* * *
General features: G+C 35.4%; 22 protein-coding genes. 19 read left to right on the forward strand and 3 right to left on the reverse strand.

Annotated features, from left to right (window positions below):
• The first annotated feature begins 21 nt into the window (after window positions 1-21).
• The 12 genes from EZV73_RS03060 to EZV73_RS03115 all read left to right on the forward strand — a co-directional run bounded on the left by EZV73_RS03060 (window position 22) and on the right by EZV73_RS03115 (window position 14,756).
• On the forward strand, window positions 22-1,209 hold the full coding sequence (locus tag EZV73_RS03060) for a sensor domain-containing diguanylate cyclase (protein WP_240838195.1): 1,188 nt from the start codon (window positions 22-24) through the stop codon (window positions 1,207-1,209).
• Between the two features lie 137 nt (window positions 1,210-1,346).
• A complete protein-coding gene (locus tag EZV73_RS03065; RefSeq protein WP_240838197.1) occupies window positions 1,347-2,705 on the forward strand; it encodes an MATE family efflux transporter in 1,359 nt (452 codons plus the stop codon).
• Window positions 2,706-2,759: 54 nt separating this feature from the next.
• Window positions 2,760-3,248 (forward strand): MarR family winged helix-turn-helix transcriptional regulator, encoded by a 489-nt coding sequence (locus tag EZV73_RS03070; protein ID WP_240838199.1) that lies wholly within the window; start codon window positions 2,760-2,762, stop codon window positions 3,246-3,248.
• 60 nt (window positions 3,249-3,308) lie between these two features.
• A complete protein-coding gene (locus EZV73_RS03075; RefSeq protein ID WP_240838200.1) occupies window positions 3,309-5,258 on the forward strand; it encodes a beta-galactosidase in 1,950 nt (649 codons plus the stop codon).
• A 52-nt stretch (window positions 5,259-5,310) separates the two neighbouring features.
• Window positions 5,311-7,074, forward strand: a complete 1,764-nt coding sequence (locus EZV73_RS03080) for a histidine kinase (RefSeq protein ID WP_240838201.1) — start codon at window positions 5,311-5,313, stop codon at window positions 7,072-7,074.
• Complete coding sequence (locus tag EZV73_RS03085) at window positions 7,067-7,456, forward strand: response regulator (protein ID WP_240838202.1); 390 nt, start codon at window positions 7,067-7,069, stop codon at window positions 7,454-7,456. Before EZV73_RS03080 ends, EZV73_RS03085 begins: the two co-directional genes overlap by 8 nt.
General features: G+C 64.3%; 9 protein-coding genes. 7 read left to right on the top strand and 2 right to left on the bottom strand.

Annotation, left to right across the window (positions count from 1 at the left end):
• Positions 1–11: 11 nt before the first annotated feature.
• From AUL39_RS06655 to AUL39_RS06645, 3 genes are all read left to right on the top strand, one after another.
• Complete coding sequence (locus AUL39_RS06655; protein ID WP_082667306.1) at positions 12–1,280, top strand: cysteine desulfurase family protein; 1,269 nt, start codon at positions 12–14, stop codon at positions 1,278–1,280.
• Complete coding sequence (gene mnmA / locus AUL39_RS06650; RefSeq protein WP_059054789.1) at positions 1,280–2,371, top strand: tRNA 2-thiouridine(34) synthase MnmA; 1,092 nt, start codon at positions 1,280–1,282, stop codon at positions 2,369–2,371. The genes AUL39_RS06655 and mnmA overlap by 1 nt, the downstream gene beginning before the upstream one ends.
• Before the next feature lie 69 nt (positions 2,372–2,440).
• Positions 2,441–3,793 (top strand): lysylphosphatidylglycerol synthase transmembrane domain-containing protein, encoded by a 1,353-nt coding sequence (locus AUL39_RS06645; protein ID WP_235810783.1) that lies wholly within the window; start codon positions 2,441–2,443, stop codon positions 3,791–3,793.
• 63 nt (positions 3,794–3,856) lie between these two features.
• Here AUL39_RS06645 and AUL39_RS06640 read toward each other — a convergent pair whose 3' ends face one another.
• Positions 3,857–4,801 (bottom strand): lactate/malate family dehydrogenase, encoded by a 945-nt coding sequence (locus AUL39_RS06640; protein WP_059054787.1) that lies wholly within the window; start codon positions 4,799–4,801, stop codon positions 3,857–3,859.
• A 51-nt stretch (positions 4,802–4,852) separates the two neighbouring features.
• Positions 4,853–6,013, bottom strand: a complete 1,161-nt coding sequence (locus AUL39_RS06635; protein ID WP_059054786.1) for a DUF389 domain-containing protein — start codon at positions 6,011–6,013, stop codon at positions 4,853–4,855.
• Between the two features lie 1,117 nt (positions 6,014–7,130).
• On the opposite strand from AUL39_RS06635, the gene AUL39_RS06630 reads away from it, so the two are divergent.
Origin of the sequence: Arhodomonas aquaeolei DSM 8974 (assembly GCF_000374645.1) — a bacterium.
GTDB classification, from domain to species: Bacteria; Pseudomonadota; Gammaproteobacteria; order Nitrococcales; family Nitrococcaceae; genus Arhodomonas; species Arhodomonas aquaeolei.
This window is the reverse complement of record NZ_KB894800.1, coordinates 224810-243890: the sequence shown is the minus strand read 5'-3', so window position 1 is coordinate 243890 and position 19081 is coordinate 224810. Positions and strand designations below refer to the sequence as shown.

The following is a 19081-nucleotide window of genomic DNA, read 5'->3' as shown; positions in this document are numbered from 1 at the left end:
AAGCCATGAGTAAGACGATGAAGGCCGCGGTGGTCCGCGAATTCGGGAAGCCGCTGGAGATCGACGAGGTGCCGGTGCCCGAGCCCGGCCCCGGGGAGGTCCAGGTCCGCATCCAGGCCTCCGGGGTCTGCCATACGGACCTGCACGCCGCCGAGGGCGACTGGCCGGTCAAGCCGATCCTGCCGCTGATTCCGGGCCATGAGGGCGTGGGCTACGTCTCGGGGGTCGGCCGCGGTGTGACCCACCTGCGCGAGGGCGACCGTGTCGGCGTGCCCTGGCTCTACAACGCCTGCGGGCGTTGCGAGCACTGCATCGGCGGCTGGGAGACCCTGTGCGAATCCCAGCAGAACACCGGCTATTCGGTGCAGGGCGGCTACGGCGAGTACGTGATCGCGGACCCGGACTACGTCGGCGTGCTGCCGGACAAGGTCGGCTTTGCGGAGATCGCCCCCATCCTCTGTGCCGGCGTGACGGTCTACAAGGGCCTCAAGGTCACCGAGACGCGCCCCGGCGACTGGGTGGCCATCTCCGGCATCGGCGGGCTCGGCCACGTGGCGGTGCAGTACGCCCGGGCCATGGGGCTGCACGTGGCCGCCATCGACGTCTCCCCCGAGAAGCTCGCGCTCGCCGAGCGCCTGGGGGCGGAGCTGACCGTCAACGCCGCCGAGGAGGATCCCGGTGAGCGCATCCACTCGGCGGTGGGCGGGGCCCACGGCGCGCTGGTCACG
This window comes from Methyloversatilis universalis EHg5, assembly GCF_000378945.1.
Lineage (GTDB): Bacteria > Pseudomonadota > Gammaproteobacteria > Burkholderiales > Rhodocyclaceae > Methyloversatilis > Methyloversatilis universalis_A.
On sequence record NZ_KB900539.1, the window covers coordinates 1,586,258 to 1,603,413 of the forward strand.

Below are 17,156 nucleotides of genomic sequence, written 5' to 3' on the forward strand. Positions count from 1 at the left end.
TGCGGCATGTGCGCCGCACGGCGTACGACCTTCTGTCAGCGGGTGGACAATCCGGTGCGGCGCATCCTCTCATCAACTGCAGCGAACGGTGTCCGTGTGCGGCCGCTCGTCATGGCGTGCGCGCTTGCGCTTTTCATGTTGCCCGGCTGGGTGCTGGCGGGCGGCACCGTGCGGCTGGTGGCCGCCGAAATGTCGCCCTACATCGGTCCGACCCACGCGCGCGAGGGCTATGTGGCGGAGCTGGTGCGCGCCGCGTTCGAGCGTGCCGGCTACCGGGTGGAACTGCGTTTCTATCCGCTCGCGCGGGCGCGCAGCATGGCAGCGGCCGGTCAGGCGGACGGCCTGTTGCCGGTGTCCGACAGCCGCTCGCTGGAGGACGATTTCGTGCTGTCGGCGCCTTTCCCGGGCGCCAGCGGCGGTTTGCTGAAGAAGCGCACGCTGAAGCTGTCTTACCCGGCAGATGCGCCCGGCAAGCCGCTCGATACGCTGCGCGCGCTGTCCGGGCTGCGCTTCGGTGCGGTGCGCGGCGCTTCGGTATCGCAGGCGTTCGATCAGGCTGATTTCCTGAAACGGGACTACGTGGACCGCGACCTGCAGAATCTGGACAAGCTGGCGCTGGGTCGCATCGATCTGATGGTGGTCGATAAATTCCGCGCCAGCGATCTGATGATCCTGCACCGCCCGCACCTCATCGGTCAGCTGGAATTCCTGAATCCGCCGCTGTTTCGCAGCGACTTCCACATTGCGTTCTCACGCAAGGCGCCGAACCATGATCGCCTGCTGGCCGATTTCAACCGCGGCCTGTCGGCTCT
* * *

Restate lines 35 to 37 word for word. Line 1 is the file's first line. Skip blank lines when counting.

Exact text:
This window comes from Methyloversatilis universalis EHg5, assembly GCF_000378945.1.
Lineage (GTDB): Bacteria > Pseudomonadota > Gammaproteobacteria > Burkholderiales > Rhodocyclaceae > Methyloversatilis > Methyloversatilis universalis_A.
On sequence record NZ_KB900539.1, the window covers coordinates 1,586,258 to 1,603,413 of the forward strand.